Wallace Neff, known as "the architect to the stars," died in 1982, but his work lives on in many mansions he created in the '20s and '30s and in a book that will be presented for the first time today.
Conceived by Neff's son and namesake, Wallace (Wally) Neff, the coffee-table type art book--"Wallace Neff, Architect of California's Golden Age"--will be introduced at a gathering of a couple hundred of the architect's fans at one of the best examples, if not the best example, of a Neff-designed home.
"The party will be at one of his dad's best houses--'best' because it's how everybody pictures a Southern California estate," said Jeff Hyland, a Beverly Hills real estate broker who helped Neff's son, a Laguna Niguel real estate broker, research the book and who will co-host the party.
What comes to mind when people think of a California estate built, as this one was, in the heyday of the '20s is what Hyland described as "a romantic home on a fabulous piece of property."
For the Record
Los Angeles Times Sunday February 15, 1987 Home Edition Real Estate Part 8 Page 2 Column 3 Real Estate Desk 2 inches; 58 words Type of Material: Correction
Two headlines on a Jan. 18 story incorrectly described Wallace Neff, namesake of Wallace Neff, famed California architect, as the author of a newly published book, "Wallace Neff, Architect of California's Golden Age." The book was written as a collaborative effort, with Alson Clark, director of the Architecture/Fine Arts Library at USC and an associate professor there, writing all but the preface and foreword.
The home where the party will be held is romantic in style--which is Spanish Colonial Revival, with balconies, balustrades, about an acre of rolling lawns in front of the main house and a pine forest with trees more than a century old. The home also has a romantic past.
It was built for silent-screen, cowboy star Fred Thomson and his wife, Academy Award-winning screenwriter and World War I correspondent Frances Marion, and they entertained lavishly with lawn parties for 200 or 300 guests, including such greats of the entertainment world as Rudolph Valentino, Greta Garbo, Marie Dressler and Max Reinhart, who remarked, while repaying a visit after Marion had been his guest in Germany: "I apologize for my oh-so-small castle."
Guest House Destroyed
The home where the party will be held is large--with a 10,000-square-foot main house, caretaker's cottage, gate house, chauffeur's quarters and stables (it also had a three-story guest house, which burned down)--and is on a fabulous piece of property: 120 acres in Beverly Hills.
"One reason Neff was so successful as an architect was that he secured the greatest sites for the celebrities that were emerging in the '20s," Hyland said. "Then, of course, Neff probably had his pick of the lots."
The architect only picked 13 acres for the Thomson/Marion home, but the site was on the highest hilltop overlooking Beverly Hills, yet it had miles of trails for Thomson's horses. "He had 20, and every one was white," Hyland noted. "Each was trained to do another part of his act."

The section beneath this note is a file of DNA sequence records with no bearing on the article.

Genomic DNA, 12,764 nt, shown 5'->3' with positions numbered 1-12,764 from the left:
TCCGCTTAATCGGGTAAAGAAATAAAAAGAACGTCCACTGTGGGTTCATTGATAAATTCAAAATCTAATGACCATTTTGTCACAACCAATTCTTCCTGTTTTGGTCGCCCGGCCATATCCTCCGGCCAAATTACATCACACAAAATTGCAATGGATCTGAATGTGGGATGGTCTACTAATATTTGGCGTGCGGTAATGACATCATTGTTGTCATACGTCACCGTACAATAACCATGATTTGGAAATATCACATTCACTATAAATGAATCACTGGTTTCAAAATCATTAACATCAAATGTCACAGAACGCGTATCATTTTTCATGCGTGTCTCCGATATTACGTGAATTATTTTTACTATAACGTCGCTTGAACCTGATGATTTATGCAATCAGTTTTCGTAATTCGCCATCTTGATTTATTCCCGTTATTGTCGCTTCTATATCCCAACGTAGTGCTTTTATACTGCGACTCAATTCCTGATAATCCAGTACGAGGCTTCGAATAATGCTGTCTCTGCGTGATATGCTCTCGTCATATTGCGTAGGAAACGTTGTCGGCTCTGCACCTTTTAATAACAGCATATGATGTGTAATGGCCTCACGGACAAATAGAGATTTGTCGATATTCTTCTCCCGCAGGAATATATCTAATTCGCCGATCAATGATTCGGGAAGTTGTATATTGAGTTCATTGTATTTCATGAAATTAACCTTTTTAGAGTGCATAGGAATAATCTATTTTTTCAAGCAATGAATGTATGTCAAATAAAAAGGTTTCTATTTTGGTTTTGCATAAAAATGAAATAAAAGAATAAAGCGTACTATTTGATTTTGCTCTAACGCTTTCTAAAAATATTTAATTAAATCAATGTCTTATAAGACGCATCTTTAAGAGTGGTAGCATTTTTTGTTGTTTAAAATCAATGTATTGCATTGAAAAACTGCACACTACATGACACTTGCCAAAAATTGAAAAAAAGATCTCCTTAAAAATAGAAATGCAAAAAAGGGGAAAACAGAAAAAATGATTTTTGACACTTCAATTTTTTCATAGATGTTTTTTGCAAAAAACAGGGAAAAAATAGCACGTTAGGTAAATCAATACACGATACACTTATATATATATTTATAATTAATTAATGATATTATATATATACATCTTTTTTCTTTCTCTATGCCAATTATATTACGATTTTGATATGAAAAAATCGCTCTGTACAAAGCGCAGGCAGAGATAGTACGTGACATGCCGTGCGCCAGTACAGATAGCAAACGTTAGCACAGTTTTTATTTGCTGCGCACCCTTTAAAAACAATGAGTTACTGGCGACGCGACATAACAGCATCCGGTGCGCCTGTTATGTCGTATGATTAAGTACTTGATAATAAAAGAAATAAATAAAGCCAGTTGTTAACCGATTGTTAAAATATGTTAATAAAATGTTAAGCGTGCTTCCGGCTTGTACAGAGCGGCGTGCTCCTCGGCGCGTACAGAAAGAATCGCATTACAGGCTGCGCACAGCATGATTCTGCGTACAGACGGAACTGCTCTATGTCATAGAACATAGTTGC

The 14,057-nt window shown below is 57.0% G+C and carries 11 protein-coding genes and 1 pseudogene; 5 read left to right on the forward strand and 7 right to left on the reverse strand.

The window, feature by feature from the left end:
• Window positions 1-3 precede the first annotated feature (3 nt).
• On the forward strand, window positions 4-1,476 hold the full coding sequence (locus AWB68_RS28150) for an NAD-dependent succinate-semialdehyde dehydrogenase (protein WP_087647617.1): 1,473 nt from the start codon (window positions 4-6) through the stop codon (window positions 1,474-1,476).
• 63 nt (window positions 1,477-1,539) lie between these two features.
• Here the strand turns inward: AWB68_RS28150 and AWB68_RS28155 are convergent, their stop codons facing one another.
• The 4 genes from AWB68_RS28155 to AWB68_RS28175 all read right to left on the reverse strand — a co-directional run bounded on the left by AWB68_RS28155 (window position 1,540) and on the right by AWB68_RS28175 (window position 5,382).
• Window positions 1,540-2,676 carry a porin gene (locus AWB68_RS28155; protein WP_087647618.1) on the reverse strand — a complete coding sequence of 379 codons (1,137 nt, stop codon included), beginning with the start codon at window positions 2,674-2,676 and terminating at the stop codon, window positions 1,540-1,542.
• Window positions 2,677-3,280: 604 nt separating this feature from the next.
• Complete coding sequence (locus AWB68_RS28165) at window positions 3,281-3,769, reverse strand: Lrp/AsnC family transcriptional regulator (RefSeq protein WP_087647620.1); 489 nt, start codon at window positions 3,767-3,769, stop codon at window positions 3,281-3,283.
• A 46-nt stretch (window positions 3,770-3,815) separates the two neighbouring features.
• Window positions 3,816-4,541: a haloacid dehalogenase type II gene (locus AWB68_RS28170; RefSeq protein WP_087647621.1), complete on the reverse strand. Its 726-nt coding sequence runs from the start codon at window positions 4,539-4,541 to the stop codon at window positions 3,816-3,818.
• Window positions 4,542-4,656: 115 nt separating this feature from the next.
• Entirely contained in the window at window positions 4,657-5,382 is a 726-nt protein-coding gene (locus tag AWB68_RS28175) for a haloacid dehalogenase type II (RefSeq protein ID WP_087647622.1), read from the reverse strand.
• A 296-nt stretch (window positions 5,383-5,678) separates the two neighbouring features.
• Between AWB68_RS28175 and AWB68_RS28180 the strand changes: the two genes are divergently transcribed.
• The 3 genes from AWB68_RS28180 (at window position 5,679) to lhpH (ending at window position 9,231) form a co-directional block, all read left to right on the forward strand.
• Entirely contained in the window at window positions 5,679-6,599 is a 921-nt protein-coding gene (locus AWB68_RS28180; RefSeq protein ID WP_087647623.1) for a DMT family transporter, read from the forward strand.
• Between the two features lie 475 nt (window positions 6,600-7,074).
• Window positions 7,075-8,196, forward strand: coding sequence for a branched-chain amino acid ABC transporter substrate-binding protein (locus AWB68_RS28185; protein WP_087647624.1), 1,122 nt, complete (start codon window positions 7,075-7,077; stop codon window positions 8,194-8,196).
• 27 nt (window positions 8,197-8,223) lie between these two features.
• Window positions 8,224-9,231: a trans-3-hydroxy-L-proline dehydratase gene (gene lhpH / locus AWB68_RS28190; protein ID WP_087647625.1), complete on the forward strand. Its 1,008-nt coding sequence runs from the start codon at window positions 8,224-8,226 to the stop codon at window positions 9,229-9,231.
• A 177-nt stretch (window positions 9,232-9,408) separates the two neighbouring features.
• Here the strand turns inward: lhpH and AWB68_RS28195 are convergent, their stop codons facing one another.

Today the home is the largest estate on the Westside, thanks to the foresight of Paul Kollsman, who bought the property 25 years ago and since then acquired the additional land.
Kollsman, who invented a barometric altimeter and 23 other patented devices, died the same year as the architect, but the home is still owned by his widow, Eva, who was pleased to open it today to the invited guests, who include many other owners of Neff-designed homes.
The list of owners, past and present, looks like a "Who's Who of Hollywood," and Neff's son managed, during the couple of decades he has spent compiling items about his father, to get some of these and other luminaries to provide statements for his 260-page, $50 book, published by Capra Press in Santa Barbara.
Among the contributors: Cary Grant, Jack Lemmon, Mary Pickford, Joan Bennett, Mrs. Harpo Marx, Mrs. Harry Culver and her daughter, Patricia (Harry Culver founded Culver City), producer Richard Zanuck, son of movie mogul Darryl F. Zanuck, and architectural historian David Gebhard.
Alson Clark, director of the Architecture and Fine Arts Library at USC, completed the rest of the text. Like the younger Neff, Clark bears the name of his father, who was a well-known early California artist.
Another son of a famous father--a fellow who became famous himself--also contributed to the book: Douglas Fairbanks Jr. His dashing dad bought a Beverly Hills hunting lodge in 1919 and commissioned architect Neff to remodel it into a residence, which became known as "Pickfair" for its owners: actor Fairbanks Sr. and his bride, actress Mary Pickford.
Pictures of Pickfair
"My father begged them to tear it down," the younger Neff said, "but they were sentimental about meeting there, so he did his best to make the hunting lodge look like the home of a lady. It still wasn't his cup of tea, but he cleaned it up, softened the windows and took off the timbers and gables."
In his book, the younger Neff included pictures of Pickfair before and after it was remodeled by his father. "There are some pictures of Pickfair that have never before been shown to the public," he said.
The book has photos of and copy about the homes Neff designed that belonged to Cary Grant and Barbara Hutton, Charlie Chaplin, Groucho Marx, Joan Bennett, Jack Lemmon, Red Skelton, Darryl F. Zanuck and silent-film director Fred Niblo, whose home was later purchased by philanthropist Jules Stein and, within the past year, by media magnate Rupert Murdoch.